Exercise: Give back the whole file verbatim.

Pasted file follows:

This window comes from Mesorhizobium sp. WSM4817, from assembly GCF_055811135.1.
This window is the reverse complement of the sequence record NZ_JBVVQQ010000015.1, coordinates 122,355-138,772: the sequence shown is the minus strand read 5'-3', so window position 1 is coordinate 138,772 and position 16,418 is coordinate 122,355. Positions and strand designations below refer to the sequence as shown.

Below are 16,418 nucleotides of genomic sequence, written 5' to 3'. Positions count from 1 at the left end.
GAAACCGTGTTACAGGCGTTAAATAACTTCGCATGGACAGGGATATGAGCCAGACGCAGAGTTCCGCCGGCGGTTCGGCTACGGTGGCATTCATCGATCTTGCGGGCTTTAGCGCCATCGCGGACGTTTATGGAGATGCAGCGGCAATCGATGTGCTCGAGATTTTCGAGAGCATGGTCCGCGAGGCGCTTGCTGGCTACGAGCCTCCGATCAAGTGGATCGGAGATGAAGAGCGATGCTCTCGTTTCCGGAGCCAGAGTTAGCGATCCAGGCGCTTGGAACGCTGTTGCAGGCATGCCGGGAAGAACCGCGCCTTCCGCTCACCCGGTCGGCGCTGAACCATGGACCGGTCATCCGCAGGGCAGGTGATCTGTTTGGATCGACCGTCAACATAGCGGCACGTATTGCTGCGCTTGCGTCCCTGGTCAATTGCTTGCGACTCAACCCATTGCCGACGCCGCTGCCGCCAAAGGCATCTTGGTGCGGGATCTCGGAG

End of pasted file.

This window comes from Mesorhizobium sp. WSM4817, from assembly GCF_055811135.1.
This window is the reverse complement of the sequence record NZ_JBVVQQ010000015.1, coordinates 122,355-138,772: the sequence shown is the minus strand read 5'-3', so window position 1 is coordinate 138,772 and position 16,418 is coordinate 122,355. Positions and strand designations below refer to the sequence as shown.

Below are 16,418 nucleotides of genomic sequence, written 5' to 3'. Positions count from 1 at the left end.
GAAACCGTGTTACAGGCGTTAAATAACTTCGCATGGACAGGGATATGAGCCAGACGCAGAGTTCCGCCGGCGGTTCGGCTACGGTGGCATTCATCGATCTTGCGGGCTTTAGCGCCATCGCGGACGTTTATGGAGATGCAGCGGCAATCGATGTGCTCGAGATTTTCGAGAGCATGGTCCGCGAGGCGCTTGCTGGCTACGAGCCTCCGATCAAGTGGATCGGAGATGAAGAGCGATGCTCTCGTTTCCGGAGCCAGAGTTAGCGATCCAGGCGCTTGGAACGCTGTTGCAGGCATGCCGGGAAGAACCGCGCCTTCCGCTCACCCGGTCGGCGCTGAACCATGGACCGGTCATCCGCAGGGCAGGTGATCTGTTTGGATCGACCGTCAACATAGCGGCACGTATTGCTGCGCTTGCGTCCCTGGTCAATTGCTTGCGACTCAACCCATTGCCGACGCCGCTGCCGCCAAAGGCATCTTGGTGCGGGATCTCGGAG